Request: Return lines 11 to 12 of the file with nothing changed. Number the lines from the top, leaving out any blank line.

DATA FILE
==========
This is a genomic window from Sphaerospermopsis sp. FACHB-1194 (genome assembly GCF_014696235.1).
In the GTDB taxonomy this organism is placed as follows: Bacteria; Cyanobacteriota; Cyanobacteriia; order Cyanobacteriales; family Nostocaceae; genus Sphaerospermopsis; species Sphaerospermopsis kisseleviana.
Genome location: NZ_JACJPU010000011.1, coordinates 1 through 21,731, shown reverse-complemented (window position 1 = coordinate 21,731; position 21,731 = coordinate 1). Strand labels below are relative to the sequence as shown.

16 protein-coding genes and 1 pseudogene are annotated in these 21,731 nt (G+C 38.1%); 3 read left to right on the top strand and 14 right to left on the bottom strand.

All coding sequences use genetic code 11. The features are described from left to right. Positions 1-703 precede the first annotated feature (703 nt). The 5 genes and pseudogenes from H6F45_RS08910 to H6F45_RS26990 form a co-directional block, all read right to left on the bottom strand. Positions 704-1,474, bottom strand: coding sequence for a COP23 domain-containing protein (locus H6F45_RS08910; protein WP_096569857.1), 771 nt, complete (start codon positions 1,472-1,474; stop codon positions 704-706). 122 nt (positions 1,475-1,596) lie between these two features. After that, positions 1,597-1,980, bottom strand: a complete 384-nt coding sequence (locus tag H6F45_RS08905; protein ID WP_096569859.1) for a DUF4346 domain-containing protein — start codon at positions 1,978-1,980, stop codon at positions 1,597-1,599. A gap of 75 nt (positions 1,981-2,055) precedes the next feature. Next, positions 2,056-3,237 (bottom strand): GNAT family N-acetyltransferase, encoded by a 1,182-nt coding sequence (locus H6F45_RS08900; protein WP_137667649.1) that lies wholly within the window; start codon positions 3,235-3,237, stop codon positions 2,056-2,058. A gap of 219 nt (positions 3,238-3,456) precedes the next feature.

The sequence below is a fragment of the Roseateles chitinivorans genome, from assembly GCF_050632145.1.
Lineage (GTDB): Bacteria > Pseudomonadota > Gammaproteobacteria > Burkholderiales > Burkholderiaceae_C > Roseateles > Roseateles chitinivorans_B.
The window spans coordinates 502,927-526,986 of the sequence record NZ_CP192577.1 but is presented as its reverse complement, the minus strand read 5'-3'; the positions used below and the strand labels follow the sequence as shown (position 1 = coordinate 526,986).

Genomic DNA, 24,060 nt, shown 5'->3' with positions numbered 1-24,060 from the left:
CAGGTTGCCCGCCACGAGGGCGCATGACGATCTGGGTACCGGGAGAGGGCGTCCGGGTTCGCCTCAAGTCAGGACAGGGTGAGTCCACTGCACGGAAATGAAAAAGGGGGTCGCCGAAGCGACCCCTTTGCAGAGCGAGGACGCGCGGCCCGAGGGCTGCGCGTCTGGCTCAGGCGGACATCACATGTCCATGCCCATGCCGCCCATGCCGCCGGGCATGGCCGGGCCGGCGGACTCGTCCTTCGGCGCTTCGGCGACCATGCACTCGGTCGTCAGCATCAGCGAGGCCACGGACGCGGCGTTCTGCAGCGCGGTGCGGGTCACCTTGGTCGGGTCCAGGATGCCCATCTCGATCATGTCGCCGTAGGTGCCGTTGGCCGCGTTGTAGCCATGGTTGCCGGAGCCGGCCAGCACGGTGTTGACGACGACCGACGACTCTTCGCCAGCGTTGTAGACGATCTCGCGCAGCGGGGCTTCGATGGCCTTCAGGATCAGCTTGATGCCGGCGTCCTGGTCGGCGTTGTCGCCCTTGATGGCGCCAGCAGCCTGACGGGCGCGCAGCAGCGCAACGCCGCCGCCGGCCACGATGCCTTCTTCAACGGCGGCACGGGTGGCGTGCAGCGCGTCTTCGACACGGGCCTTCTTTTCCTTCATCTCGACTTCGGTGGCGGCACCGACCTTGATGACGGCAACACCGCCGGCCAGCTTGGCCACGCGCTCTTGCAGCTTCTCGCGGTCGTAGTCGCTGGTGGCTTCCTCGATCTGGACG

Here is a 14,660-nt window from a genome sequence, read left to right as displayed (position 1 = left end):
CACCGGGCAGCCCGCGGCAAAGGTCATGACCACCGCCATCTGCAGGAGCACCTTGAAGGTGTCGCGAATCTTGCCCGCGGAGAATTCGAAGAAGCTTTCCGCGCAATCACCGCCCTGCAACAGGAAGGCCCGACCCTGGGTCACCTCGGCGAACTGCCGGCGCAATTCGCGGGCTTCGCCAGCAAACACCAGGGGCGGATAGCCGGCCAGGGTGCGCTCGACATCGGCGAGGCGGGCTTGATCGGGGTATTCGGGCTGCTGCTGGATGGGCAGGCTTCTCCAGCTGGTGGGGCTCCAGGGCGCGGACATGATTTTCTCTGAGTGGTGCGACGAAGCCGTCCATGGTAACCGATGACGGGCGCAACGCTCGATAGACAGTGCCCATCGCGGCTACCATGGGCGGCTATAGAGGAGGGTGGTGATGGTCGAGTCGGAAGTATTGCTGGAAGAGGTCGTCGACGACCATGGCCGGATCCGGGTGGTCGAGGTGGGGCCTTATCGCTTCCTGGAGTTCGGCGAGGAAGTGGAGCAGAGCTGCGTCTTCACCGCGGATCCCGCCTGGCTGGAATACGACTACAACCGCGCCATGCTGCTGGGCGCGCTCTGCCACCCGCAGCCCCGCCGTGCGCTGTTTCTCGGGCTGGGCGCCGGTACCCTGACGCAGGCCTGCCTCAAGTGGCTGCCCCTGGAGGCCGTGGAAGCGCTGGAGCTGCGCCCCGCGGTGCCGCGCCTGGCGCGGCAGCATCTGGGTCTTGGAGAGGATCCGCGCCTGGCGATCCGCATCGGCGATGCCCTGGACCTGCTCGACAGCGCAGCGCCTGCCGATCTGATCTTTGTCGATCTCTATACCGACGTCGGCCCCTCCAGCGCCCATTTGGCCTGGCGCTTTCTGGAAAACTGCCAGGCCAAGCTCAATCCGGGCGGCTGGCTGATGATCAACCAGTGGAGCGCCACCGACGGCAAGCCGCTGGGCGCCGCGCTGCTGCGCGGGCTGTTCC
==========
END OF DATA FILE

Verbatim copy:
Here is a 14,660-nt window from a genome sequence, read left to right as displayed (position 1 = left end):
CACCGGGCAGCCCGCGGCAAAGGTCATGACCACCGCCATCTGCAGGAGCACCTTGAAGGTGTCGCGAATCTTGCCCGCGGAGAATTCGAAGAAGCTTTCCGCGCAATCACCGCCCTGCAACAGGAAGGCCCGACCCTGGGTCACCTCGGCGAACTGCCGGCGCAATTCGCGGGCTTCGCCAGCAAACACCAGGGGCGGATAGCCGGCCAGGGTGCGCTCGACATCGGCGAGGCGGGCTTGATCGGGGTATTCGGGCTGCTGCTGGATGGGCAGGCTTCTCCAGCTGGTGGGGCTCCAGGGCGCGGACATGATTTTCTCTGAGTGGTGCGACGAAGCCGTCCATGGTAACCGATGACGGGCGCAACGCTCGATAGACAGTGCCCATCGCGGCTACCATGGGCGGCTATAGAGGAGGGTGGTGATGGTCGAGTCGGAAGTATTGCTGGAAGAGGTCGTCGACGACCATGGCCGGATCCGGGTGGTCGAGGTGGGGCCTTATCGCTTCCTGGAGTTCGGCGAGGAAGTGGAGCAGAGCTGCGTCTTCACCGCGGATCCCGCCTGGCTGGAATACGACTACAACCGCGCCATGCTGCTGGGCGCGCTCTGCCACCCGCAGCCCCGCCGTGCGCTGTTTCTCGGGCTGGGCGCCGGTACCCTGACGCAGGCCTGCCTCAAGTGGCTGCCCCTGGAGGCCGTGGAAGCGCTGGAGCTGCGCCCCGCGGTGCCGCGCCTGGCGCGGCAGCATCTGGGTCTTGGAGAGGATCCGCGCCTGGCGATCCGCATCGGCGATGCCCTGGACCTGCTCGACAGCGCAGCGCCTGCCGATCTGATCTTTGTCGATCTCTATACCGACGTCGGCCCCTCCAGCGCCCATTTGGCCTGGCGCTTTCTGGAAAACTGCCAGGCCAAGCTCAATCCGGGCGGCTGGCTGATGATCAACCAGTGGAGCGCCACCGACGGCAAGCCGCTGGGCGCCGCGCTGCTGCGCGGGCTGTTCC